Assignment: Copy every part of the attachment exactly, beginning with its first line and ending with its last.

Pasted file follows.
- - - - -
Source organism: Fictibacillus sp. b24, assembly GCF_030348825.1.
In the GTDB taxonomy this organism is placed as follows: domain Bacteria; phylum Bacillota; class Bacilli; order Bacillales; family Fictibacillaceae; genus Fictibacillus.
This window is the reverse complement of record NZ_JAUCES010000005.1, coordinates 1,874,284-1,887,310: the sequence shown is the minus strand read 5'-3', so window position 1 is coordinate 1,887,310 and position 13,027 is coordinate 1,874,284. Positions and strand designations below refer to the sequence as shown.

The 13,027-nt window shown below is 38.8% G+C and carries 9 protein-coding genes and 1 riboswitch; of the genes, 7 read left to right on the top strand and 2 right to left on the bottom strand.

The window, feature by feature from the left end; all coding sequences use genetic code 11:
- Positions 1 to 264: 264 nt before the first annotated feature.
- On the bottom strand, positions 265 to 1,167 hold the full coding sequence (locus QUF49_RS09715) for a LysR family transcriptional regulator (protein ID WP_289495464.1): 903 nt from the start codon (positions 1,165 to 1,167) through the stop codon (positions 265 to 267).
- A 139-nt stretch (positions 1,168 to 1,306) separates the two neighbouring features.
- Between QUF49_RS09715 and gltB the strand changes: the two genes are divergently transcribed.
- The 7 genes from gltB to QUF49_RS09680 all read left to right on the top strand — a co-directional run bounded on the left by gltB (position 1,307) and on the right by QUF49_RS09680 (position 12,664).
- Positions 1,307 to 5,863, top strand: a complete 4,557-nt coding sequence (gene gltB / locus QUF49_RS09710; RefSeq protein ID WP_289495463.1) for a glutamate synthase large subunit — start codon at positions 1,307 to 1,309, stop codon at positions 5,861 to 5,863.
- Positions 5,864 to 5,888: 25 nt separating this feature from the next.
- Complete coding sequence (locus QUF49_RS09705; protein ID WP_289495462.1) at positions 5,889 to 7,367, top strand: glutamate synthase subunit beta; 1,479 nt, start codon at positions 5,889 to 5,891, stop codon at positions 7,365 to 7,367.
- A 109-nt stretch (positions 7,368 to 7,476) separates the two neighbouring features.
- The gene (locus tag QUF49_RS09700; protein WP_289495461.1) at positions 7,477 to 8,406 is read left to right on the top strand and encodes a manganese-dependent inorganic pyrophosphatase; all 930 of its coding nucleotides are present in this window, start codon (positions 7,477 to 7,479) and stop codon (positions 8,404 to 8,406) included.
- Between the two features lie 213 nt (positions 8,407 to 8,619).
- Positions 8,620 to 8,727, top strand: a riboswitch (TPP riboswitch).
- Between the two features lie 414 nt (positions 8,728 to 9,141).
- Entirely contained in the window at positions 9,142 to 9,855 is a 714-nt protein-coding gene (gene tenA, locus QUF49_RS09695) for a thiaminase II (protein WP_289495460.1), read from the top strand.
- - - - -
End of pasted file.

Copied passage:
Source organism: Fictibacillus sp. b24, assembly GCF_030348825.1.
In the GTDB taxonomy this organism is placed as follows: domain Bacteria; phylum Bacillota; class Bacilli; order Bacillales; family Fictibacillaceae; genus Fictibacillus.
This window is the reverse complement of record NZ_JAUCES010000005.1, coordinates 1,874,284-1,887,310: the sequence shown is the minus strand read 5'-3', so window position 1 is coordinate 1,887,310 and position 13,027 is coordinate 1,874,284. Positions and strand designations below refer to the sequence as shown.

The 13,027-nt window shown below is 38.8% G+C and carries 9 protein-coding genes and 1 riboswitch; of the genes, 7 read left to right on the top strand and 2 right to left on the bottom strand.

The window, feature by feature from the left end; all coding sequences use genetic code 11:
- Positions 1 to 264: 264 nt before the first annotated feature.
- On the bottom strand, positions 265 to 1,167 hold the full coding sequence (locus QUF49_RS09715) for a LysR family transcriptional regulator (protein ID WP_289495464.1): 903 nt from the start codon (positions 1,165 to 1,167) through the stop codon (positions 265 to 267).
- A 139-nt stretch (positions 1,168 to 1,306) separates the two neighbouring features.
- Between QUF49_RS09715 and gltB the strand changes: the two genes are divergently transcribed.
- The 7 genes from gltB to QUF49_RS09680 all read left to right on the top strand — a co-directional run bounded on the left by gltB (position 1,307) and on the right by QUF49_RS09680 (position 12,664).
- Positions 1,307 to 5,863, top strand: a complete 4,557-nt coding sequence (gene gltB / locus QUF49_RS09710; RefSeq protein ID WP_289495463.1) for a glutamate synthase large subunit — start codon at positions 1,307 to 1,309, stop codon at positions 5,861 to 5,863.
- Positions 5,864 to 5,888: 25 nt separating this feature from the next.
- Complete coding sequence (locus QUF49_RS09705; protein ID WP_289495462.1) at positions 5,889 to 7,367, top strand: glutamate synthase subunit beta; 1,479 nt, start codon at positions 5,889 to 5,891, stop codon at positions 7,365 to 7,367.
- A 109-nt stretch (positions 7,368 to 7,476) separates the two neighbouring features.
- The gene (locus tag QUF49_RS09700; protein WP_289495461.1) at positions 7,477 to 8,406 is read left to right on the top strand and encodes a manganese-dependent inorganic pyrophosphatase; all 930 of its coding nucleotides are present in this window, start codon (positions 7,477 to 7,479) and stop codon (positions 8,404 to 8,406) included.
- Between the two features lie 213 nt (positions 8,407 to 8,619).
- Positions 8,620 to 8,727, top strand: a riboswitch (TPP riboswitch).
- Between the two features lie 414 nt (positions 8,728 to 9,141).
- Entirely contained in the window at positions 9,142 to 9,855 is a 714-nt protein-coding gene (gene tenA, locus QUF49_RS09695) for a thiaminase II (protein WP_289495460.1), read from the top strand.